Marine Corps outlines priorities for improving tactical data and communications capabilities
The Marine Corps is undertaking several efforts in the next two years to improve how it leverages data at the tactical edge to make it more effective in highly dynamic environments.
Self-described as America’s 9-1-1 force and thus needing to be extremely mobile and agile, the Corps needs to flow data rapidly and understand it.
“Force design, what does that mean for me as the deputy commandant for information? If I could sum it up in one sentence what this is all about for me and what I owe the commandant and our beloved Corps and our incredible Marines, it’s the fusion and correlation of data to drive outcomes,” Lt. Gen. Matthew Glavy, deputy commandant for information, said Thursday at the Marine Corps IT Day conference hosted by AFCEA’s Quantico chapter.
Glavy was referencing Commandant Gen. David Berger’s vision for modernizing the Corps known as Force Design 2030.
At a very high level, Glavy said some work the service has done in recent years is to improve the transport of data. He likened the old way to traveling down local routes on a long road trip as opposed to the new and improved way akin to taking the interstate; essentially providing a bigger pipeline or highway for data to transit.
Marine Corps Systems Command, the service’s main equipping body, also has several priorities in fiscal 2023 and 2024 aimed at improving IT and communications capabilities to make the force more expeditionary.
One is improving networking on the move.
“If you’re in a tent, if you’re in an area where you can be targeted, you’ll be targeted. We’ve got to move, we got to keep moving,” William Williford, executive director of Marine Corps Systems Command, said at the conference.
Marine expeditionary units don’t just want mounted capabilities in their vehicles, he noted. They also want the flexibility to take them out for dismounted operations.
There is also a need to integrate low-Earth orbit, medium-Earth orbit and geosynchronous orbit satellite communications data.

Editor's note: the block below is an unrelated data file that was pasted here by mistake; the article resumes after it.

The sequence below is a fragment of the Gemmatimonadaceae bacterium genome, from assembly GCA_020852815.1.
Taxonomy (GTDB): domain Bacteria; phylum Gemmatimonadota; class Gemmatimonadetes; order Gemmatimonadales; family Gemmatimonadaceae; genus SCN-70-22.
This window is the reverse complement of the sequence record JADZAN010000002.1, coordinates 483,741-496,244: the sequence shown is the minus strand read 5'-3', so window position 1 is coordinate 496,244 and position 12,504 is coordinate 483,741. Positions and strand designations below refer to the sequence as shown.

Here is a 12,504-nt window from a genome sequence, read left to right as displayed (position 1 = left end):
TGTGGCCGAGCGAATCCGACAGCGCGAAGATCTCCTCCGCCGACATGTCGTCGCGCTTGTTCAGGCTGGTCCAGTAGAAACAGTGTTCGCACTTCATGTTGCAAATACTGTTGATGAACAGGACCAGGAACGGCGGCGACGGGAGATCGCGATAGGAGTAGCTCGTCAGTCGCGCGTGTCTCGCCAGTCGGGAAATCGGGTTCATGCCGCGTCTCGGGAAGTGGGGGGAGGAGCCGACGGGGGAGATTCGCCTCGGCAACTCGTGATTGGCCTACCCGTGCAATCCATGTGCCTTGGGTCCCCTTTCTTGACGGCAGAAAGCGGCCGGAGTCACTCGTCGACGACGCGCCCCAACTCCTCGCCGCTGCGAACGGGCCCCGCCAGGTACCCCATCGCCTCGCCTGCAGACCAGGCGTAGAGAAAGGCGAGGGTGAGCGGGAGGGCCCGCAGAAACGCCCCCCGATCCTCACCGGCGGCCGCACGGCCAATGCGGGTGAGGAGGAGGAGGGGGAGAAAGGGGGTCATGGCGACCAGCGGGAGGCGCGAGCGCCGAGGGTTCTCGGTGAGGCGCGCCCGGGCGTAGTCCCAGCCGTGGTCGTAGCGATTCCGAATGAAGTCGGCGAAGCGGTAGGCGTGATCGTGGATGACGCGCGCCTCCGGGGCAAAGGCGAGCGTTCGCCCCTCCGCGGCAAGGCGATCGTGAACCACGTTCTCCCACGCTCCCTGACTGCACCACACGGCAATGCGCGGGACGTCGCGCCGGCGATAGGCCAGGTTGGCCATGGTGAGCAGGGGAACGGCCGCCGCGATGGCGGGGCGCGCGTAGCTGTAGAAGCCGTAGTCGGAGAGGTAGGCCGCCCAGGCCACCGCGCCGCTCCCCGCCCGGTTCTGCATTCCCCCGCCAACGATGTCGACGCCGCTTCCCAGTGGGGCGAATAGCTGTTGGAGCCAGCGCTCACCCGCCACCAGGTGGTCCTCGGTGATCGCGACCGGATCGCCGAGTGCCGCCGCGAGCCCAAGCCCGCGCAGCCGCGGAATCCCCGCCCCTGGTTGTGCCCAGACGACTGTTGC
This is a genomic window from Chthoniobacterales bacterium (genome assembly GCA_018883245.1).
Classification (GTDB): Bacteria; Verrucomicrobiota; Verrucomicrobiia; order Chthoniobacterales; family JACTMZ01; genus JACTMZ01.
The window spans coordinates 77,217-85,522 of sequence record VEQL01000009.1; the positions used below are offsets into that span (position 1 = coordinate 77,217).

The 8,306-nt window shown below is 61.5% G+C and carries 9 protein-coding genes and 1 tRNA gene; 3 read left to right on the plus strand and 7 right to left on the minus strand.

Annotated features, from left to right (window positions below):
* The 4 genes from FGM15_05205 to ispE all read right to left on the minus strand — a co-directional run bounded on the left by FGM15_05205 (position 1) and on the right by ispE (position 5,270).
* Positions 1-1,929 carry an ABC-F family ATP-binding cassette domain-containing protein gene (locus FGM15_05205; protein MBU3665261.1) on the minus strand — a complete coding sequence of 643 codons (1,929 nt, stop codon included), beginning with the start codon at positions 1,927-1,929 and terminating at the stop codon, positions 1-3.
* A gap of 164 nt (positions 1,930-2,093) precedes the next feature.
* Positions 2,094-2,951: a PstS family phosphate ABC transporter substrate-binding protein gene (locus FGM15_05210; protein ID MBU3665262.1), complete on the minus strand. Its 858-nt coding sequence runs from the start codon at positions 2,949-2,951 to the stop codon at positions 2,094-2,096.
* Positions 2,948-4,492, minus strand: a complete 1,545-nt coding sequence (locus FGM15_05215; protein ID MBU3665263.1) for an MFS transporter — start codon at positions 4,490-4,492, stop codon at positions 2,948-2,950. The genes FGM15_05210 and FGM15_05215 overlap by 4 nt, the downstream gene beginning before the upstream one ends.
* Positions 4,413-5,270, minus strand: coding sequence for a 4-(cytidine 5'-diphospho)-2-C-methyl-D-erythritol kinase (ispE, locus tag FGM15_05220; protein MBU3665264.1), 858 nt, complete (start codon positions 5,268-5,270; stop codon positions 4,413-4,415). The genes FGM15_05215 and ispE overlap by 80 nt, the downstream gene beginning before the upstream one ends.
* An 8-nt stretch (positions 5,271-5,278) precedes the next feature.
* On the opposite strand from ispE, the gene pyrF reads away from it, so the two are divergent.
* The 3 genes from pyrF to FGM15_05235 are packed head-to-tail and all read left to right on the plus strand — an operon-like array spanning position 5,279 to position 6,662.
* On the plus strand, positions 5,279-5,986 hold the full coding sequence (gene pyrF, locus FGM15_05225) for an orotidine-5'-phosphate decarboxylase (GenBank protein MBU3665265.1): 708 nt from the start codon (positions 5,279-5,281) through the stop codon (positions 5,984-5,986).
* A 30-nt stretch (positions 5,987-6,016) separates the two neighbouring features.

“We’ve got different players in each one of those spaces, but the data has to be integrated so that we can move it around and get that data to the right place when it’s needed,” Williford said. “That’s going to be critical for us moving forward.”
Just as important, position, navigation and timing (PNT) capabilities have to be untethered to those assets for added redundancy if systems are jammed.
Cloud capabilities at the edge will also be critical in future conflicts and they are a top priority for Marine Corps Systems Command (MARCORSYSCOM) in the next two years.
“We’ve got to have disconnected ops in the cloud environment to be able to do that downrange,” he said. “Cloud in the tactical environment I think about is I download my mission, I carry the cloud with me, I go forward, I operate in the cloud and when I’m at a point that I can reconnect to the mothership, I reconnect and I get an idea of what’s going on and what’s my next mission that I’ve got to get into.”
Electronic warfare will be critical as well, especially in defeating conventional systems.
The Corps can’t afford to rely on matching enemies missile for missile, Williford said. Non-kinetic measures such as electronic warfare will be a cost effective way to defeat them.
MARCORSYSCOM is working on the Marine Air-Ground Task Force electronic warfare family of systems (MEGFoS), which includes several portable systems that can be used at the halt, in vehicles or dismounted to sense, defend and attack in the electromagnetic spectrum.
“Electronic warfare is a key enabler to make sure that we can do our work out there both defensive and then electronic attack,” Williford said. “Passively understanding what’s going on out here with the adversary and then electronic attack in those areas” is a critical capability.